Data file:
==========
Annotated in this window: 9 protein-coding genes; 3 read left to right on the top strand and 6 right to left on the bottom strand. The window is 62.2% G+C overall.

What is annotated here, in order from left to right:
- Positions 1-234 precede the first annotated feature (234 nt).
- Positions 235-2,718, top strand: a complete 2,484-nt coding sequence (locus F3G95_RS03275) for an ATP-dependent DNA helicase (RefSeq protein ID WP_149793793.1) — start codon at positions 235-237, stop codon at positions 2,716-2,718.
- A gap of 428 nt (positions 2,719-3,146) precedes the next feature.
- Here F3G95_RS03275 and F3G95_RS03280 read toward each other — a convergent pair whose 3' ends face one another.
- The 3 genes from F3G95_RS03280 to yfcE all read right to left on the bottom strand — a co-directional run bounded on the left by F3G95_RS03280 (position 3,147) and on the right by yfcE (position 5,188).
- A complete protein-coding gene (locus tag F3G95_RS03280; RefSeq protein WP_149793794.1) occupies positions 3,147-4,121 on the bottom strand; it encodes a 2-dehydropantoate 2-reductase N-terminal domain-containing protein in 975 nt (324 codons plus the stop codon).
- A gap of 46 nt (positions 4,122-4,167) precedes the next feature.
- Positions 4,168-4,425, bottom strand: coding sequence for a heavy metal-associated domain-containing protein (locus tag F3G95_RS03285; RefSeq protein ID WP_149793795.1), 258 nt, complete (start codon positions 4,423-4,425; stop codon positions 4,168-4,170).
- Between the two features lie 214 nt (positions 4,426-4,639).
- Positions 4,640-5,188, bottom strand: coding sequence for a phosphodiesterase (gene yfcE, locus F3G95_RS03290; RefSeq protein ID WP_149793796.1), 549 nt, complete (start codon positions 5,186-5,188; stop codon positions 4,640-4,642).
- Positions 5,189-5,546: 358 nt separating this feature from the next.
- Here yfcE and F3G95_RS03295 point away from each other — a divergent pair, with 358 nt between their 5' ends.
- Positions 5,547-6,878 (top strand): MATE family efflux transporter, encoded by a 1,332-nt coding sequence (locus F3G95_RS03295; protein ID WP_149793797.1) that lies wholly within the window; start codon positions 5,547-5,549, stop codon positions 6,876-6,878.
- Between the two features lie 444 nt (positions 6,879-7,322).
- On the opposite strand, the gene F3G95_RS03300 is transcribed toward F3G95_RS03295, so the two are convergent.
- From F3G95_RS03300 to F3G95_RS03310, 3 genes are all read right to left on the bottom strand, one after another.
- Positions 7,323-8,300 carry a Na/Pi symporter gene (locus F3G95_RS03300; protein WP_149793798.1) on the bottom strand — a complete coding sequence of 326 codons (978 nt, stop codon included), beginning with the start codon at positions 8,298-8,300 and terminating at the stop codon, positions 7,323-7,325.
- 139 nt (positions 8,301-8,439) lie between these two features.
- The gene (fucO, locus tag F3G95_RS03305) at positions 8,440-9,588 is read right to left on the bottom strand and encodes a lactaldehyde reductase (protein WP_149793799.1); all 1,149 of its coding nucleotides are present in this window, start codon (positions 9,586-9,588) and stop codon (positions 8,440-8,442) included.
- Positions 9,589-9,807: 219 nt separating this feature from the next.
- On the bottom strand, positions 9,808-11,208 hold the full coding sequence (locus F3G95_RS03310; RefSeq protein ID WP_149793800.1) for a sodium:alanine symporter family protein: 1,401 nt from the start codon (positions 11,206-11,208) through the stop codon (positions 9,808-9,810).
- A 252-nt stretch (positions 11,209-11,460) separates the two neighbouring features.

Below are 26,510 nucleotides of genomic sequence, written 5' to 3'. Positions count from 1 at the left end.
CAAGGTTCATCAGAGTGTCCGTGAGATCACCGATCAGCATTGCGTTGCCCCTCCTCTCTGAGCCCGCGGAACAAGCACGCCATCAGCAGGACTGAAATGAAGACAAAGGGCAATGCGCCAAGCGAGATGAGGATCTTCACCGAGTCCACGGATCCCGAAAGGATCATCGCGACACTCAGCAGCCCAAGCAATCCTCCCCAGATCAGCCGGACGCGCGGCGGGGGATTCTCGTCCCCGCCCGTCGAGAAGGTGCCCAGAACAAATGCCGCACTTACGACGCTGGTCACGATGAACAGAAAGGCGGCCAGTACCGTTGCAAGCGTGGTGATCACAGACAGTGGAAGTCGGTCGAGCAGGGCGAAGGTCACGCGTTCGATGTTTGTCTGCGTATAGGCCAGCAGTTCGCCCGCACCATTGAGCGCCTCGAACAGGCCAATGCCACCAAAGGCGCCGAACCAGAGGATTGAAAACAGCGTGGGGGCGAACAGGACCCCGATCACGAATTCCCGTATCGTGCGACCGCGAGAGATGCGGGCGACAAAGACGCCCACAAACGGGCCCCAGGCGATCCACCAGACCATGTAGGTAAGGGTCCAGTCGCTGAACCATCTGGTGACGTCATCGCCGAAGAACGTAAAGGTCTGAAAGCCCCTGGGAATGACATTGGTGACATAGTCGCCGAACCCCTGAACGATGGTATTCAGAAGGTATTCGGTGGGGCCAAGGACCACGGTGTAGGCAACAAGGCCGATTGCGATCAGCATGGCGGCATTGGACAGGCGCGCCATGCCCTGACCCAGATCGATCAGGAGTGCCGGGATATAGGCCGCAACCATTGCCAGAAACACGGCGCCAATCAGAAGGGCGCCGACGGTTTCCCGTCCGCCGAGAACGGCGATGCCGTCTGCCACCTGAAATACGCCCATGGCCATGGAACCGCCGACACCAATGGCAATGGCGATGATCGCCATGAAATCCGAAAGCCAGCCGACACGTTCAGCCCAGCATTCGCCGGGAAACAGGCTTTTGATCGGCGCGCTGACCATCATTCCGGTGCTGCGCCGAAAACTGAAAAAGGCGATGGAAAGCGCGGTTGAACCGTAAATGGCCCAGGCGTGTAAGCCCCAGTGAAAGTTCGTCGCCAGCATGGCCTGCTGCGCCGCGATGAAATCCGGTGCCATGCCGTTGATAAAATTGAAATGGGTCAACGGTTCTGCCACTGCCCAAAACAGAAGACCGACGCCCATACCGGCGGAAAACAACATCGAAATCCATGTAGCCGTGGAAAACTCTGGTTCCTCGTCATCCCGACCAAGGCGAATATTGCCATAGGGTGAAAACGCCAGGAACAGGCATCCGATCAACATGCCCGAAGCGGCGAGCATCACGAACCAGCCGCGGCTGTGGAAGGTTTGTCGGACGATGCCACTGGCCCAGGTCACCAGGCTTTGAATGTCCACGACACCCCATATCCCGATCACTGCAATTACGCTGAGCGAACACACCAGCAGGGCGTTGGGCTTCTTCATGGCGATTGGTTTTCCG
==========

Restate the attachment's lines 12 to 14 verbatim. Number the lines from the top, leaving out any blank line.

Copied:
- Positions 4,640-5,188, bottom strand: coding sequence for a phosphodiesterase (gene yfcE, locus F3G95_RS03290; RefSeq protein ID WP_149793796.1), 549 nt, complete (start codon positions 5,186-5,188; stop codon positions 4,640-4,642).
- Positions 5,189-5,546: 358 nt separating this feature from the next.
- Here yfcE and F3G95_RS03295 point away from each other — a divergent pair, with 358 nt between their 5' ends.